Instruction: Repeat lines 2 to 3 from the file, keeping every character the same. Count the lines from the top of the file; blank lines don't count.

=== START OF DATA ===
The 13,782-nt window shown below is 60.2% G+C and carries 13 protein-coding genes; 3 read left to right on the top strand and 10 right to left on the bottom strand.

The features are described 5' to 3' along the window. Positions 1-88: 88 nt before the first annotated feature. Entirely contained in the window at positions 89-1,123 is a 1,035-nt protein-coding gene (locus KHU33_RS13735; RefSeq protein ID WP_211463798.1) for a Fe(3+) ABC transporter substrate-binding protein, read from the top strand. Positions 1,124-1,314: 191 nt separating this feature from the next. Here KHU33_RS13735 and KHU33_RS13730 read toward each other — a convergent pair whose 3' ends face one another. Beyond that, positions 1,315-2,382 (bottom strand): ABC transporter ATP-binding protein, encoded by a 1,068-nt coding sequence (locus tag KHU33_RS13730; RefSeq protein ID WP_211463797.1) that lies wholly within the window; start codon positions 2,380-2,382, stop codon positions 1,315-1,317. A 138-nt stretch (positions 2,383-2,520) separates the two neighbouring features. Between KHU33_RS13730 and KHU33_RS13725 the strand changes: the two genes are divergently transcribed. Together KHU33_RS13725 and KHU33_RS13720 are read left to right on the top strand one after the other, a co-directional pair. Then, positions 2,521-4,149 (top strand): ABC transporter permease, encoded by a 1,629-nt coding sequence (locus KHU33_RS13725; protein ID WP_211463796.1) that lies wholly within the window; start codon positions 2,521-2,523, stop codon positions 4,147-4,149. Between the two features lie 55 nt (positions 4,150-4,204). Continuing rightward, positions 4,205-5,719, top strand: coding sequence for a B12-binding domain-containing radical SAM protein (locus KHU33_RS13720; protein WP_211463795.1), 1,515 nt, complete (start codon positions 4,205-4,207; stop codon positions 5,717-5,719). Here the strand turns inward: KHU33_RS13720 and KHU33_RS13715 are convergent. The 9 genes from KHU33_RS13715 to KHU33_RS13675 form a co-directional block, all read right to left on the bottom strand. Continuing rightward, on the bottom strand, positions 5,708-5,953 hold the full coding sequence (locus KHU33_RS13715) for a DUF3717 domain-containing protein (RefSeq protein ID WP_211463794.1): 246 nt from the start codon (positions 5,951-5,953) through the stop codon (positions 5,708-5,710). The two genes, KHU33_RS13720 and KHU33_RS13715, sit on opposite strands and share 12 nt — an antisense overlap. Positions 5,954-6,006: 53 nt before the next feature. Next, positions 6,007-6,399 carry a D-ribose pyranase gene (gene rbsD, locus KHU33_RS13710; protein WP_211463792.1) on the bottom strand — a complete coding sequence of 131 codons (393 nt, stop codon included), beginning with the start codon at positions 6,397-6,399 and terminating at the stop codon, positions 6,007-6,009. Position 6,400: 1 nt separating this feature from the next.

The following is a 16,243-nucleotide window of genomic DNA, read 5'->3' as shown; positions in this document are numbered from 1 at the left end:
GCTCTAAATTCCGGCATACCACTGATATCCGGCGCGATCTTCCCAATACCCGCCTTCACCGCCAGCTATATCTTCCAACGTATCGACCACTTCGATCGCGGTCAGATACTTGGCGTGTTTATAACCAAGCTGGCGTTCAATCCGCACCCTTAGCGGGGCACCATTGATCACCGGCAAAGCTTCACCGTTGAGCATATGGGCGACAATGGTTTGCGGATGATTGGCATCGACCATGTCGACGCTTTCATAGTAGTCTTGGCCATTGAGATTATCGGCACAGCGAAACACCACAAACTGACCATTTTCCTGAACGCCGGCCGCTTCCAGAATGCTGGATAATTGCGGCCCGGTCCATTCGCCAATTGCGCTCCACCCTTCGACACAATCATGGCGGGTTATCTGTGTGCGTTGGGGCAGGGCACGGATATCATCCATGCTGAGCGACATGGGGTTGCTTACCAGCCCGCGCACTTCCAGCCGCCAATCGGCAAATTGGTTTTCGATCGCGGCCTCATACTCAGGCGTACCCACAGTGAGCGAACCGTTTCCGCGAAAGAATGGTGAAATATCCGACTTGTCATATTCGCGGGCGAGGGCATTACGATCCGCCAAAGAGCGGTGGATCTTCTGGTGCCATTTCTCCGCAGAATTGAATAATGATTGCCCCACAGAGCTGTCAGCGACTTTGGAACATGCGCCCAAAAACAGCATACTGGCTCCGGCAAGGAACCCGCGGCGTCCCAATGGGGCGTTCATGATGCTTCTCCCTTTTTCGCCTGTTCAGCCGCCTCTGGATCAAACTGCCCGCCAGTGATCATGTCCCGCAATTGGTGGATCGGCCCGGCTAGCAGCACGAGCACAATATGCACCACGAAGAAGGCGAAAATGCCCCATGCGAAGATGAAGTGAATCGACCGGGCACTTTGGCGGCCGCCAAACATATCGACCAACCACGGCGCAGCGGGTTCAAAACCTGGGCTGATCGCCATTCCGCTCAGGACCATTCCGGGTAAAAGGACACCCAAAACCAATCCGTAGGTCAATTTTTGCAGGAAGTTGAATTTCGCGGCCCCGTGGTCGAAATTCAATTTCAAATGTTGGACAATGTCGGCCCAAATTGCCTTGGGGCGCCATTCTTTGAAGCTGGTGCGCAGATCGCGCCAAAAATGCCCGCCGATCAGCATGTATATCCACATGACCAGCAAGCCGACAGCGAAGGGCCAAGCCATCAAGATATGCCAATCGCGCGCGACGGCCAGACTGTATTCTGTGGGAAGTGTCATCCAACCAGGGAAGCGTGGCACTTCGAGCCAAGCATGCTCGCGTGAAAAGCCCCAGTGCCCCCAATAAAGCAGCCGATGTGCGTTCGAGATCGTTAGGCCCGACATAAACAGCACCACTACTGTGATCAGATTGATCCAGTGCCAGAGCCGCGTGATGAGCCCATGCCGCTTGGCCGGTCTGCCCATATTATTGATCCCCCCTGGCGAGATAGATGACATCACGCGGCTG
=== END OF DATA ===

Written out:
The features are described 5' to 3' along the window. Positions 1-88: 88 nt before the first annotated feature. Entirely contained in the window at positions 89-1,123 is a 1,035-nt protein-coding gene (locus KHU33_RS13735; RefSeq protein ID WP_211463798.1) for a Fe(3+) ABC transporter substrate-binding protein, read from the top strand. Positions 1,124-1,314: 191 nt separating this feature from the next. Here KHU33_RS13735 and KHU33_RS13730 read toward each other — a convergent pair whose 3' ends face one another. Beyond that, positions 1,315-2,382 (bottom strand): ABC transporter ATP-binding protein, encoded by a 1,068-nt coding sequence (locus tag KHU33_RS13730; RefSeq protein ID WP_211463797.1) that lies wholly within the window; start codon positions 2,380-2,382, stop codon positions 1,315-1,317. A 138-nt stretch (positions 2,383-2,520) separates the two neighbouring features. Between KHU33_RS13730 and KHU33_RS13725 the strand changes: the two genes are divergently transcribed. Together KHU33_RS13725 and KHU33_RS13720 are read left to right on the top strand one after the other, a co-directional pair. Then, positions 2,521-4,149 (top strand): ABC transporter permease, encoded by a 1,629-nt coding sequence (locus KHU33_RS13725; protein ID WP_211463796.1) that lies wholly within the window; start codon positions 2,521-2,523, stop codon positions 4,147-4,149. Between the two features lie 55 nt (positions 4,150-4,204). Continuing rightward, positions 4,205-5,719, top strand: coding sequence for a B12-binding domain-containing radical SAM protein (locus KHU33_RS13720; protein WP_211463795.1), 1,515 nt, complete (start codon positions 4,205-4,207; stop codon positions 5,717-5,719). Here the strand turns inward: KHU33_RS13720 and KHU33_RS13715 are convergent. The 9 genes from KHU33_RS13715 to KHU33_RS13675 form a co-directional block, all read right to left on the bottom strand. Continuing rightward, on the bottom strand, positions 5,708-5,953 hold the full coding sequence (locus KHU33_RS13715) for a DUF3717 domain-containing protein (RefSeq protein ID WP_211463794.1): 246 nt from the start codon (positions 5,951-5,953) through the stop codon (positions 5,708-5,710). The two genes, KHU33_RS13720 and KHU33_RS13715, sit on opposite strands and share 12 nt — an antisense overlap. Positions 5,954-6,006: 53 nt before the next feature. Next, positions 6,007-6,399 carry a D-ribose pyranase gene (gene rbsD, locus KHU33_RS13710; protein WP_211463792.1) on the bottom strand — a complete coding sequence of 131 codons (393 nt, stop codon included), beginning with the start codon at positions 6,397-6,399 and terminating at the stop codon, positions 6,007-6,009. Position 6,400: 1 nt separating this feature from the next.

The following is a 16,243-nucleotide window of genomic DNA, read 5'->3' as shown; positions in this document are numbered from 1 at the left end: